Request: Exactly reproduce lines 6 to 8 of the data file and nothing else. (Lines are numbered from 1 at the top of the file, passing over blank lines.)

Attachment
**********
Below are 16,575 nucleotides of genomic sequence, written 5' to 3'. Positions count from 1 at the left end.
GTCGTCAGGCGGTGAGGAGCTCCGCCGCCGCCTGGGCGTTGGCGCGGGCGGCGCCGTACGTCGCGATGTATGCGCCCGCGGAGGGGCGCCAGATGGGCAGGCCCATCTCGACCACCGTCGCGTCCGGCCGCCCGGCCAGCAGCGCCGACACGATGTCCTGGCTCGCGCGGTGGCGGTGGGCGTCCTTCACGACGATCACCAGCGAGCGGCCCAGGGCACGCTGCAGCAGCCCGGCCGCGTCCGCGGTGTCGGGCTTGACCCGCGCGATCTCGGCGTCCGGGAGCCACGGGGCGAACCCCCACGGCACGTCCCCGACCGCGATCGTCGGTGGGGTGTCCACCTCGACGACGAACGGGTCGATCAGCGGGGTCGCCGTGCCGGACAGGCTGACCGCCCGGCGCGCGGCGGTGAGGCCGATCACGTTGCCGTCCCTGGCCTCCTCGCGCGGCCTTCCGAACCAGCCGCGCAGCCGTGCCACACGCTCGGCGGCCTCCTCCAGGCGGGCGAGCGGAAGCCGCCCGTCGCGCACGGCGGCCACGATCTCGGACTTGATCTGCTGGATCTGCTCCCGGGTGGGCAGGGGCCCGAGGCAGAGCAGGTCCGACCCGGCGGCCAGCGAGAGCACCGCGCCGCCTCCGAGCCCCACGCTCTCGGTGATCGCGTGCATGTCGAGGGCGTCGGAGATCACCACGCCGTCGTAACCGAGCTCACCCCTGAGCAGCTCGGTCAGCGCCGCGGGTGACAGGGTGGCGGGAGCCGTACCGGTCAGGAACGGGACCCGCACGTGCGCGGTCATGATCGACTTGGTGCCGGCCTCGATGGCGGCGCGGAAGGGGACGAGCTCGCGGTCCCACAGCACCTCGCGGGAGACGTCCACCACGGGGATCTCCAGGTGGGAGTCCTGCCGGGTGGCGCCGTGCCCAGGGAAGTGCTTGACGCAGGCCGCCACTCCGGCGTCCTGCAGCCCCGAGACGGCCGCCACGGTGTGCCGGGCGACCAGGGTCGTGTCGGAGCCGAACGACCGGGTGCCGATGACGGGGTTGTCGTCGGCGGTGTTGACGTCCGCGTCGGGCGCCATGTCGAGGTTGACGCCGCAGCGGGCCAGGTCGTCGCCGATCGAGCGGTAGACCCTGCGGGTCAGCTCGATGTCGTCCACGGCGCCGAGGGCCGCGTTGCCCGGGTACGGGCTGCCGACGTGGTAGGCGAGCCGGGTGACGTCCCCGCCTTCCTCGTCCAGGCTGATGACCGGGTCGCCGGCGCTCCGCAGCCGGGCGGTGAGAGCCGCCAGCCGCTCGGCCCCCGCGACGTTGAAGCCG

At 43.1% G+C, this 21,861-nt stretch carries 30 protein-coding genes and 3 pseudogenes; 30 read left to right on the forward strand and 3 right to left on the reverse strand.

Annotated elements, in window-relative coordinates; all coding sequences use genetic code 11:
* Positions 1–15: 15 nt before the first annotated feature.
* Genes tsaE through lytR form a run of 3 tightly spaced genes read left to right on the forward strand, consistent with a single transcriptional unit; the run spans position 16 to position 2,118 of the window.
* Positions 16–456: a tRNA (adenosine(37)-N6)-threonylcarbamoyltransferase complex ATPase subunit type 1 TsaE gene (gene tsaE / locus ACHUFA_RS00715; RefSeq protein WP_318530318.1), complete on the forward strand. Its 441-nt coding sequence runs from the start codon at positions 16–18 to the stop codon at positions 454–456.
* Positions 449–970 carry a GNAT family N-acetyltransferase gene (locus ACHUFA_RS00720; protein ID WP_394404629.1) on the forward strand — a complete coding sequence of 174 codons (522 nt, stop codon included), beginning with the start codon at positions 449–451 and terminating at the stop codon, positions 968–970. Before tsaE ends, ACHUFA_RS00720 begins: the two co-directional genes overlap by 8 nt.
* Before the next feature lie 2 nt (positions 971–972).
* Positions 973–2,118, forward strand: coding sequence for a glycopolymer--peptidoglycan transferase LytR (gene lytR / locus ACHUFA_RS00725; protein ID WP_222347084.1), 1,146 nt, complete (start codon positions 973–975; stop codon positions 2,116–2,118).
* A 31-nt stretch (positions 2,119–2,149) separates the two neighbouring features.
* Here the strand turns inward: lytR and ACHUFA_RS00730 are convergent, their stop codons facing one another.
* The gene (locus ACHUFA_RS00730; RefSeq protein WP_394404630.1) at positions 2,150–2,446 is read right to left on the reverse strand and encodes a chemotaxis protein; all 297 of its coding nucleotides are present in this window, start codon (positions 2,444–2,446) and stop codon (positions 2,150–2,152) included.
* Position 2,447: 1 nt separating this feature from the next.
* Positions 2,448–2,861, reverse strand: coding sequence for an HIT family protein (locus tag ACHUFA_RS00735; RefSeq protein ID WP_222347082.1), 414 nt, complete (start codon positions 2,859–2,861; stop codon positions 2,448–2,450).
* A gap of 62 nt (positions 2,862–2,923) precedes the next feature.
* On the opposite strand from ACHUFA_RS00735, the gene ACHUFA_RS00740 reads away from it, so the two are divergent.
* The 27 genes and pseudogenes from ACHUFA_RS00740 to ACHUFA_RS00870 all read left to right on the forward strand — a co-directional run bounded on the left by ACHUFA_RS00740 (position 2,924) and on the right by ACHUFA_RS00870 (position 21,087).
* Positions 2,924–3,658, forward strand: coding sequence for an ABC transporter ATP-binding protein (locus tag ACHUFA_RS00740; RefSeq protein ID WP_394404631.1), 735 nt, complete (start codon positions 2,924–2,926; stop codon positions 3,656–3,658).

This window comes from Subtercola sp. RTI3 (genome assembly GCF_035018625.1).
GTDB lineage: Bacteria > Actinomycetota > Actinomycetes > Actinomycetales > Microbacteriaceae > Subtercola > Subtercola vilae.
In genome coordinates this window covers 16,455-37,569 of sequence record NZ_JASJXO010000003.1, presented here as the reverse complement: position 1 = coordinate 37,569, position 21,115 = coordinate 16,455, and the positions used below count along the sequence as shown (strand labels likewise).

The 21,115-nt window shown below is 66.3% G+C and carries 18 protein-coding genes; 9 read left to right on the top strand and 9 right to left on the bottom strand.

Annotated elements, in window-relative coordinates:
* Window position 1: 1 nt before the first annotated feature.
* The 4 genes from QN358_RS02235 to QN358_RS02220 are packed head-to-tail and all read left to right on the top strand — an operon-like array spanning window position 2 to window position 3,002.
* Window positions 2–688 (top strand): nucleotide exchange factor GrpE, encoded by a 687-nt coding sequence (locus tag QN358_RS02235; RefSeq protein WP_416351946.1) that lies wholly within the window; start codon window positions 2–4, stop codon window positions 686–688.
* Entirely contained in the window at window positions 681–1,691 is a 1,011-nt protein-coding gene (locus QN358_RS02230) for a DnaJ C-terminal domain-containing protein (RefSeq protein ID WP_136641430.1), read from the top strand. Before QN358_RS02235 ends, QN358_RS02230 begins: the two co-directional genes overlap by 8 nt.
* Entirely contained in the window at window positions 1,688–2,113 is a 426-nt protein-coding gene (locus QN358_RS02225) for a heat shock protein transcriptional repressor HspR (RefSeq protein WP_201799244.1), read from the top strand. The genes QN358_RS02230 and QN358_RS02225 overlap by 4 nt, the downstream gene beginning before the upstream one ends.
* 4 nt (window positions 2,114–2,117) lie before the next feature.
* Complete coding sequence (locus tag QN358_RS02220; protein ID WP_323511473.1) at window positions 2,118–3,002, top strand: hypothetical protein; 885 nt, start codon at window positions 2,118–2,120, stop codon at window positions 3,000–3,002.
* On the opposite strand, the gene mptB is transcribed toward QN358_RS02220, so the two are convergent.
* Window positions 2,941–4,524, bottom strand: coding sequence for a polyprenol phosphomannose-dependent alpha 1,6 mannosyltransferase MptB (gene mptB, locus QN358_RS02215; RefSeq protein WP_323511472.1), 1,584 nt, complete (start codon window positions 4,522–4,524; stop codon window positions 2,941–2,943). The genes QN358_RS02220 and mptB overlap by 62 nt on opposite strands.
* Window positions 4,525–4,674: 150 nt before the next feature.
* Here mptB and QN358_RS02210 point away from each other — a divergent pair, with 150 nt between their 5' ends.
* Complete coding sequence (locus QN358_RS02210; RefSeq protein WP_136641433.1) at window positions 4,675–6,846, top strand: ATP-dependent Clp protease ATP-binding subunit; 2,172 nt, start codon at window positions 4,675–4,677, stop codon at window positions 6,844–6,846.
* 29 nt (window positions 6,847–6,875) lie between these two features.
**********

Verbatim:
* Genes tsaE through lytR form a run of 3 tightly spaced genes read left to right on the forward strand, consistent with a single transcriptional unit; the run spans position 16 to position 2,118 of the window.
* Positions 16–456: a tRNA (adenosine(37)-N6)-threonylcarbamoyltransferase complex ATPase subunit type 1 TsaE gene (gene tsaE / locus ACHUFA_RS00715; RefSeq protein WP_318530318.1), complete on the forward strand. Its 441-nt coding sequence runs from the start codon at positions 16–18 to the stop codon at positions 454–456.
* Positions 449–970 carry a GNAT family N-acetyltransferase gene (locus ACHUFA_RS00720; protein ID WP_394404629.1) on the forward strand — a complete coding sequence of 174 codons (522 nt, stop codon included), beginning with the start codon at positions 449–451 and terminating at the stop codon, positions 968–970. Before tsaE ends, ACHUFA_RS00720 begins: the two co-directional genes overlap by 8 nt.